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What went wrong with Brett Hundley and the Defense

 Brett Hundley walked on the field in week seven for his very first start; a moment he had likely looked forward to all his life. He was not a fan of the way it happened, Aaron Rodgers getting hurt, but it was his chance. Yet, when it was all said and done, head coach Mike McCarthy and the and the Green Bay Packers coaches did not do him any favors against the New Orleans Saints.

The Game Plan for Hundley

When starting a young quarterback there area a few things that coaches often try to do. The Packers started off by establishing the run. This was key to building a full game plan. It forced the Saints to have to play the run and opened up the play action pass.  It was the first step. Other things should have included short rhythm passes to give Hundley confidence, screen passes, roll out passes and the like.

The Packers ran a few roll out passes, but they still tended to be long developing pass plays. Hundley rolled out, then waited and threw deep passes. As the Saints sat back in their deep zones, there was little hope for a young quarterback.

The more distressing thing was the failure of the Packers to plan to get their young quarterback in rhythm. Hundley only attempted two passes in the first quarter. While the television prompts mentioned that Rodgers never had a zero completion first quarter, he certainly never threw just two passes. There were no slant passes early, no hitches. There were a few early plays where the Packers called passes on the quick look-ins, but not many. Some plays did involve dump off on swing routes to running backs, but this tended to come later in the game.

Hundley did well to hang in a collapsing pocket. He moved his feet well. The thing that hurt was never addressing this pass rush with screen passes. This used to be a well-used tool in the Packers arsenal and now is seems to be gone.

Harming the Defense

The Packers held the ball a much shorter period of time. Green Bay had just 23:04 of possession time compared to the Saints 36:56.  That means the Saints had the ball 61.6 percent of the game. The Saints ran 75 plays during the game, to just 50 Packers plays. How did this happen? The gut reaction is to say that the defense blew this game by not getting off the field.

One third of the Packers drives were three-and-outs (three of nine). All three three-and-outs started off with two running plays. On the drives that got at least one first down, not a single one started with back-to-back running plays (though one was a pass play that Hundley ran).

The Packers ran just one drive of more than five plays in the second half. It was a ten-play drive for a field goal. Five runs, four pass plays and a field goal. There were only three other possessions in the second half. One three-and-out and one three play drive with a deep interception. The other drive was a five play drive where a run and pass created a first down, but then a sack ruined the drive.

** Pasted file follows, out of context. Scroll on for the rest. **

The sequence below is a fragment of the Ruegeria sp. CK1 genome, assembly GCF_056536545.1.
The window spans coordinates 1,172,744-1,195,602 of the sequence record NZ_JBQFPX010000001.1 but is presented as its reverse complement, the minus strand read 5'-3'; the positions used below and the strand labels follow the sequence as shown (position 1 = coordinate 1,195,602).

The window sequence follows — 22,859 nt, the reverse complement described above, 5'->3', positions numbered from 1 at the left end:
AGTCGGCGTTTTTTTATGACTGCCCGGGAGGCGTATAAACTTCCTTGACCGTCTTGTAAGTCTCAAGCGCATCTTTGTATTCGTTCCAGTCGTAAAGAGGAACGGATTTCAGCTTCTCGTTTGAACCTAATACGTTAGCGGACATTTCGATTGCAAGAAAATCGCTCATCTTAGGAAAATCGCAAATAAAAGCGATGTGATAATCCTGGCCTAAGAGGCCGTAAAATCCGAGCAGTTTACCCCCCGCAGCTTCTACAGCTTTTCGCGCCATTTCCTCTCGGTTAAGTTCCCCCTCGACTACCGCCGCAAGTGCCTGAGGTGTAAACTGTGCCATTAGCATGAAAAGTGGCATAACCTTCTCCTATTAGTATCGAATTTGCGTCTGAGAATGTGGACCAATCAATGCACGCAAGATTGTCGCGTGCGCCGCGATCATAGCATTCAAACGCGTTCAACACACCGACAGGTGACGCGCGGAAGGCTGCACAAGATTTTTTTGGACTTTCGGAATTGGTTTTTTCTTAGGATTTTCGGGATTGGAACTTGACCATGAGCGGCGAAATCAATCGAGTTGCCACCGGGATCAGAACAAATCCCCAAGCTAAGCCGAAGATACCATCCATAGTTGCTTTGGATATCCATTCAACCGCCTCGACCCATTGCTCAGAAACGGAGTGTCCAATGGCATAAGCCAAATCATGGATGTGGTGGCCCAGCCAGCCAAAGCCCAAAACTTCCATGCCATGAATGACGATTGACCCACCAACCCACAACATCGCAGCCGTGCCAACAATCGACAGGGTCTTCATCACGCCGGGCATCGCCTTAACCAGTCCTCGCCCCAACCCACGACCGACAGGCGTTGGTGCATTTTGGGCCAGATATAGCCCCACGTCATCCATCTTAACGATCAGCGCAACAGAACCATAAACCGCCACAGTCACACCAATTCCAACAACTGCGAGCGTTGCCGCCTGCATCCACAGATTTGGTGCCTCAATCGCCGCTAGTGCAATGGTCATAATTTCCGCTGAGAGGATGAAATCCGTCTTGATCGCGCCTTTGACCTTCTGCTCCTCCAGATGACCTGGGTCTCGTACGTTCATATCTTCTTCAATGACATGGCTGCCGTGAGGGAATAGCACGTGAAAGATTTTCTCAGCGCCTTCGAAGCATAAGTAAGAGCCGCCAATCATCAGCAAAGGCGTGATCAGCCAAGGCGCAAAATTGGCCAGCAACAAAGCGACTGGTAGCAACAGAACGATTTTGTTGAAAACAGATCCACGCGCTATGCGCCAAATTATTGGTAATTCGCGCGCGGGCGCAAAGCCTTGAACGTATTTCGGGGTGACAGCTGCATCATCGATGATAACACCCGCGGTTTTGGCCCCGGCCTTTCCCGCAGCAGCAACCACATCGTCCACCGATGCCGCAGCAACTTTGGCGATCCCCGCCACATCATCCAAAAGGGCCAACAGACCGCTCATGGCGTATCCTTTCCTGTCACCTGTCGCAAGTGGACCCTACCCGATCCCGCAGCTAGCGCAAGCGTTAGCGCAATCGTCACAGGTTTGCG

The inability of the offense to stay on the field severely harmed the defense’s ability to maintain their level of play. Perhaps they needed some Dostinex 0.5mg Pfizer. The Saints ran the ball and used that to set up the rest of their offense. The Saints adjusted at half time to throw more underneath routes and use a few screen passes.  It worked perfectly.

Play of the Defense

So the Saints managed to get 6.5 yards per play. On the season, they average 6.1 yards per play. Only four teams have a better yards per play average (Kansas City Chiefs, New England Patriots, Atlanta Falcons, and Tampa Bay Buccaneers). So, the Packers have played two of the top five offenses in yards per play. Expand this and you find the Packers have played four of the top eleven teams in yards per play.

If the Packers offense can stay on the field, there will be fewer plays. The Packers have run 161 defensive plays, seventh most in the NFL. Yes, with Rodgers leading most of the games to this point, the Packers are ninth in total offensive plays (164). However, without Rodgers, it will be key to keep the offense on the field more. This game plan did not do that.

Bye Week Just in Time

It seems the Packers will their bye week to figure things out. The Packers have been pretty good at self scouting in the past. If the Packers can get Hundley in rhythm early in the game it might help them get the offense to run. The running game seems solid. It will be important to keep using that, but the Packers need to add slant passes and some other short, timing routes.

If the Packers continues to push the ball downfield it will make it hard to get the passing game going.  If the Packers try to hide Hundley it will only harm his development. They need to take this break to find ways to get Hundley involved early and often.

It is far too easy to blame the defense, or blame the receivers, or blame Hundley. This coaching staff needs to set their quarterback up for success.

 

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